Cannabis and Sexual Assault and Sexual Violence
From the movie Reefer Madness to more recent anti-marijuana campaigns, cannabis has often been depicted as a driver of sexual assault and sexual violence (SA/SV). While the reasons for this vary, in North America, this is often traced back to Harry Anslinger’s prohibitionist decree that “marijuana causes white women to seek sexual relations with Negroes, entertainers and any others.”
While cannabis has been found to be the second most reported drug in cases of SA/SV (the first being alcohol), cannabis is often used in conjunction with alcohol. To date, there is no current evidence showing cannabis by itself is used as a ‘date rape’ drug. In fact, there is a growing body of evidence pointing to how survivors of sexual assault utilize cannabis for medical issues due to SA/SV.
To help unpack this relationship, NICHE Canada sits down with researcher, cannabis industry executive and advocate for survivors of sexual assault, Susan Chapelle, to discuss current research on cannabis and SA/SV, as well as how survivors use cannabis in their healing.
Is cannabis often utilized in cases of drug-facilitated sexual assault?
Cannabis is almost never reported as a substance of interest in DFSA cases. Peer reviewed literature shows that most women who are sexually assaulted with substances are alcohol related, and those that were incapacitated due to alcohol or drug facilitated rape were only a small percentage. Even though sexual assaults involve substance use by the victim, it in no way implies that a victim is responsible for their assault.
Cannabis has not been studied on its own but has been implicated in some literature. It is difficult to ascertain the regular user from someone that is impaired and is sexually abused while utilizing other drugs or mixing cannabis with alcohol.
Is there any research to suggest or confirm that cannabis products higher in potency leads to more instances of sexual assault/violence?
The use of substances and sexual assault is well established. Cannabis use has not directly been linked to an increase in sexual assault or violence. College women have been frequently studied in relation to alcohol and drugs. Many women report having used cannabis, but causation of impairment becomes difficult when multiple substances are involved.
Some survivors report to use cannabis to alleviate medical issues due to sexual assault (ie. PTSD, anxiety, depression, insomnia) is there any evidence that cannabis can be used to help these conditions?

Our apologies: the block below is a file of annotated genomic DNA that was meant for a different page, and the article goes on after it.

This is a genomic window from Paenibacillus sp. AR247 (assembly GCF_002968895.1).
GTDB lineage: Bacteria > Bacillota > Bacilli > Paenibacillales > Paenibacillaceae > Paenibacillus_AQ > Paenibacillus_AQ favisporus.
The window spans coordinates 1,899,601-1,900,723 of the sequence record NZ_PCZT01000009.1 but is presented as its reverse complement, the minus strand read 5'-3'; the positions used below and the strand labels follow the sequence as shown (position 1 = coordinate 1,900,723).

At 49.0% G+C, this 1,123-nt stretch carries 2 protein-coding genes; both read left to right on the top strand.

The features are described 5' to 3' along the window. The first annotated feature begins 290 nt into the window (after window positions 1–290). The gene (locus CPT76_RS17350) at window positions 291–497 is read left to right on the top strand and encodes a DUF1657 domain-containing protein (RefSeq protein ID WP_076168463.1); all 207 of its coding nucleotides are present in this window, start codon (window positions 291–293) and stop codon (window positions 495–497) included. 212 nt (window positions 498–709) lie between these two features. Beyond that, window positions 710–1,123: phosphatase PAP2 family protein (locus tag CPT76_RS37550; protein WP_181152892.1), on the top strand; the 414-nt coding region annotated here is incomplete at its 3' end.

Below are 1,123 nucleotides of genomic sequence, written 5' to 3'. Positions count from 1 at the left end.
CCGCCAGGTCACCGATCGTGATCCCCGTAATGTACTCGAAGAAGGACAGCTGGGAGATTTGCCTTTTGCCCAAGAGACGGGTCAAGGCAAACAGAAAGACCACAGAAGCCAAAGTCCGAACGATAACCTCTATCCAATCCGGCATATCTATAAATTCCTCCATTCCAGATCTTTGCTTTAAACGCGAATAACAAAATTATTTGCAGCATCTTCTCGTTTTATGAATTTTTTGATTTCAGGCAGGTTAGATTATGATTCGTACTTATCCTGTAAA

Unlike many health claims surrounding cannabis use, PTSD and stress relief are well documented, most recently in the Veteran population who are advocating for its availability. Sexual assault is still something that is not spoken about, and the number of women that report is still very low compared with the incidences of assault. Cannabis has been used successfully to treat PTSD in Veterans, and there is a growing number of studies that link cannabis with decreased pain, anxiety and insomnia.
As a survivor of rape that involved being drugged, I can say that cannabis has never put me in a position where I felt unable to advocate for myself or cause me to feel unsafe. I have used cannabis to treat PTSD, as I have had to speak to sexual assault and the lack of access to forensic nursing. Having to tell the story so many times in public, cannabis helped me deal with the stress and anxiety. Having spoken to survivors and women who have experienced abuse, I (anecdotally) observed how cannabis use has helped so many women deal with difficult feelings around sexual trauma. As we venture further down the road of understanding the effect that this plant has on our psyche through research, I am hoping that these questions can be a part of the women’s health research agenda.
What policies/guidelines should employers have in place to ensure their employees are protected from sexual assault/violence, both in and out of the office?
Every workplace is required to have policies to protect workers from harassment and violence. Bill C-65 in Canada comes into force in 2020 to protect Federally employed persons. We are still fighting for policy to ensure workers are protected, that people can take time off when they experience sexualized violence, have access to services and are not penalized at work. This is a human right, and employers are responsible to ensure that the workplace is safe. I am still amazed that we have been fighting since the 1960s for a policy that ensures safety, and we still don’t have access to services to report rape or have access to mental health services for trauma caused by sexual assault across Canada. A large failure of our systems. Cannabis seems like a safe and reasonable plant to use in a system that still lacks funding and resources to help survivors.